Aquino eyes adding seized rice to PH buffer stock
MANILA, Philippines—President Aquino has asked the National Food Authority (NFA) to discuss with the Bureau of Customs (BOC) how it can purchase 50,000 metric tons of rice seized from illegal shipments to add to the former’s buffer stock.
Presidential assistant Francis Pangilinan told a public hearing at the House of Representatives on Tuesday that Mr. Aquino gave the order during a meeting last week in response to concerns that the seized rice would only be bought back by the smugglers themselves.
“The NFA and BOC are supposed to sit down and discuss how the NFA can acquire the seized rice. That’s the [President’s] marching order,” he said at the joint hearing held by the House committee on agriculture and food and the special committee on food security.
It was Deputy Customs Commissioner Jessie Dellosa who revealed that the BOC held that much rice – equivalent to more than 1 million bags – in its inventory, some of which have been in storage for 10 months now.
Pangilinan said the President was told during a meeting last Thursday, that only about 20,000 metric tons of smuggled rice were in the custody of the BOC, but the same principle should apply.
Dellosa noted that there might be tariff-related restrictions on the sale of the seized rice. “I think we have to wait for the official announcement of WTO [World Trade Organization] general council. But if the Office of the President will direct us, there is no problem,” he said.
But Bayan Muna Rep. Neri Colmenares said there should be no such complication.
“This is a local concern. The law states that we can restrict imports because only the NFA is the authorized importer. You have the authority [over the smuggled rice]. You can dispose it immediately,” he said.
Pangilinan, who was appointed presidential assistant on food security and agricultural modernization in May, said the price of the staple has stabilized, as of Tuesday, compared to a few months ago.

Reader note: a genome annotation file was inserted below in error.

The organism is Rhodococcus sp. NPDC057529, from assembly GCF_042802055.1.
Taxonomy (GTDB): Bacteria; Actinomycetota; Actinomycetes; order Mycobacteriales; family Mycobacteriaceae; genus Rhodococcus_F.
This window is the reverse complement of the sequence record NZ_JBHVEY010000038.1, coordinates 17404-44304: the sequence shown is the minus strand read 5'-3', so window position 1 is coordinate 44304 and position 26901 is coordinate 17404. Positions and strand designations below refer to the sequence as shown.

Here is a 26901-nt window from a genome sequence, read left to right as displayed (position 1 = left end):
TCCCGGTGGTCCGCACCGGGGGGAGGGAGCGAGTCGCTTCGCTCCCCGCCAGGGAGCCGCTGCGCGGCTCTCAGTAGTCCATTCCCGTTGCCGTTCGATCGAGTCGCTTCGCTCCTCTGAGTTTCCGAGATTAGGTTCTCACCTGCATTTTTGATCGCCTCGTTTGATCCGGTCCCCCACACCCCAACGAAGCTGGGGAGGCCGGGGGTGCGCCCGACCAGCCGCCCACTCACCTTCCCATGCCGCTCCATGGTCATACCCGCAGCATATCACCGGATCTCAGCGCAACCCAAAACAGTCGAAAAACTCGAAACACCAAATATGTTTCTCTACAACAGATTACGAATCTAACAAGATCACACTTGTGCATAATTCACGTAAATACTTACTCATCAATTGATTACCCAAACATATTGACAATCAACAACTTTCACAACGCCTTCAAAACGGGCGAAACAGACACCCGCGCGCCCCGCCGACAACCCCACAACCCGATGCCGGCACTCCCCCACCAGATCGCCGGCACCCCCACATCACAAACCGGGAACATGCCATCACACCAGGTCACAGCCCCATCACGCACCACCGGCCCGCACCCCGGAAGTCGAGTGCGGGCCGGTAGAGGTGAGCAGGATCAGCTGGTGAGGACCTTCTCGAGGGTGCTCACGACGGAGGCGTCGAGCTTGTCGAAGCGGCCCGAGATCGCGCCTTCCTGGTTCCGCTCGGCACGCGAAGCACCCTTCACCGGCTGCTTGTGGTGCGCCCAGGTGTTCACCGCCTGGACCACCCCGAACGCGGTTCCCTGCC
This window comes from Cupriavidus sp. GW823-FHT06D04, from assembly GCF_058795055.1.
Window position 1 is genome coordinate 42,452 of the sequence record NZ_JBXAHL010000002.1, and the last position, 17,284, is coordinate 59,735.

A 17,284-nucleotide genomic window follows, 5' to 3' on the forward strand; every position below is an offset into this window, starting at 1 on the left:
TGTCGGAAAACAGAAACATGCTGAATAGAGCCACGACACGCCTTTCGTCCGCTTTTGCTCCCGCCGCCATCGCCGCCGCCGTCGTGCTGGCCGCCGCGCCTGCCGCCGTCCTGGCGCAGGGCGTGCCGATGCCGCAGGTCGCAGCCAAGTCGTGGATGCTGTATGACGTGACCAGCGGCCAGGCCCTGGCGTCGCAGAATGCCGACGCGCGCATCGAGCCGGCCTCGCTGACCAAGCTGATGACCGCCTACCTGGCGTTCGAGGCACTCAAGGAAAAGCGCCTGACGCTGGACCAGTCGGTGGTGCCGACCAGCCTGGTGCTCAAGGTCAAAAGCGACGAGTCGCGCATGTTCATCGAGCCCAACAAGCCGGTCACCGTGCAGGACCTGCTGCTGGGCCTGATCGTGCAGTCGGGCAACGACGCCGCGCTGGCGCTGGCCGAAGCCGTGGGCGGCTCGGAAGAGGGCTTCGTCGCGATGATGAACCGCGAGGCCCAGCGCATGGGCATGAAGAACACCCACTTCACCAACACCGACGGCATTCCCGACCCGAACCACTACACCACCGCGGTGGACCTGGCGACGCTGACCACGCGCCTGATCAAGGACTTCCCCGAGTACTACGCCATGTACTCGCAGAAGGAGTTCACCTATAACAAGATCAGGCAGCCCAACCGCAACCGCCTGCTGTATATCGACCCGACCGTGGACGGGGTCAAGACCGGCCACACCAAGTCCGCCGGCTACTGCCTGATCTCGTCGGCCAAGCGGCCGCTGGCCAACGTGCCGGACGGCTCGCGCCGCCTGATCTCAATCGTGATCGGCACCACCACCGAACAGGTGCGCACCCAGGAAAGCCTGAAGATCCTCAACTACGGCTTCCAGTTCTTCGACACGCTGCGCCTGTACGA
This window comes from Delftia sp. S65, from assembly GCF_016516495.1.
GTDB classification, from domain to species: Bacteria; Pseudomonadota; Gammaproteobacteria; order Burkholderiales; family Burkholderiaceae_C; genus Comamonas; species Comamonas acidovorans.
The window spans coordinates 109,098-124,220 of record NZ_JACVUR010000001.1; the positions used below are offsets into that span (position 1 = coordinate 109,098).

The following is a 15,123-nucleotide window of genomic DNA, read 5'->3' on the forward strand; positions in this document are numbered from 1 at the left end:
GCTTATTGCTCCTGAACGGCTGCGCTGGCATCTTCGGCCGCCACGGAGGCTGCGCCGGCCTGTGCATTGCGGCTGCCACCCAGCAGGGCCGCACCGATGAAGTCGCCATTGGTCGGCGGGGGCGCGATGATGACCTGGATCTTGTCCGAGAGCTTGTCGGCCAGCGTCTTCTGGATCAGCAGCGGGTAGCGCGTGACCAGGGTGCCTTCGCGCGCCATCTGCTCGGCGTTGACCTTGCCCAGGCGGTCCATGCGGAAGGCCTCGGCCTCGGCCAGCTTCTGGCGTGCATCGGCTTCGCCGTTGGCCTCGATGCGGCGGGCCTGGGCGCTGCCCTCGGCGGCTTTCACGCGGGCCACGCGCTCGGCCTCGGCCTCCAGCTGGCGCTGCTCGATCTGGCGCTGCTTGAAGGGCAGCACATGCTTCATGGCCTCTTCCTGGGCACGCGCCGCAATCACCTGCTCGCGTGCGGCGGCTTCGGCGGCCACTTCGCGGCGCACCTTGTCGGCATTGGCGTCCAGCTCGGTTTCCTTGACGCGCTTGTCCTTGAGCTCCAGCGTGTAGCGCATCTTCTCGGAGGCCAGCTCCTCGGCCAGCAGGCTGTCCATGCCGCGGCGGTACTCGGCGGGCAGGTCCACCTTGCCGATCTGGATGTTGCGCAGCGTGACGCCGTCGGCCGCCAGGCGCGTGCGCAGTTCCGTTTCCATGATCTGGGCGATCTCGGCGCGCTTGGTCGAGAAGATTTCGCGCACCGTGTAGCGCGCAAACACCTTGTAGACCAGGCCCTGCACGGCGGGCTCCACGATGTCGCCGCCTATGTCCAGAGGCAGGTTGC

“The price of rice may not fall for now – there are places it fell by P1 or P2 – at least it’s no longer rising like in the past two months. It has stabilized as of now,” he said.
He said NFA rice, selling at P27 to P32 per kilogram at a quality “comparable to well-milled commercial rice,” continued to be accessible to Filipinos.
The Philippines is poised to import an additional 200,000 metric tons of rice to replenish NFA stocks, in addition to the 400,000 metric tons that recently came in, and another 400,000 that will be brought in at the end of September.
“Shortage of supply does not exist. There’s a slight tightening, but we’re addressing the issue,” he told reporters upon leaving.
Pangilinan also told the committees that he supported moves to impose a standard retail price (SRP) on agricultural commodities, including rice, garlic and other vegetables whose prices have soared in the past months.
He said that was also discussed in the meeting with Mr. Aquino, and that it would now be up to the Department of Trade and Industry when to implement it.
Asked by Rep. Colmenares for his opinion on imposing a price ceiling instead of an SRP, Pangilinan said he would need to look at the figures first.
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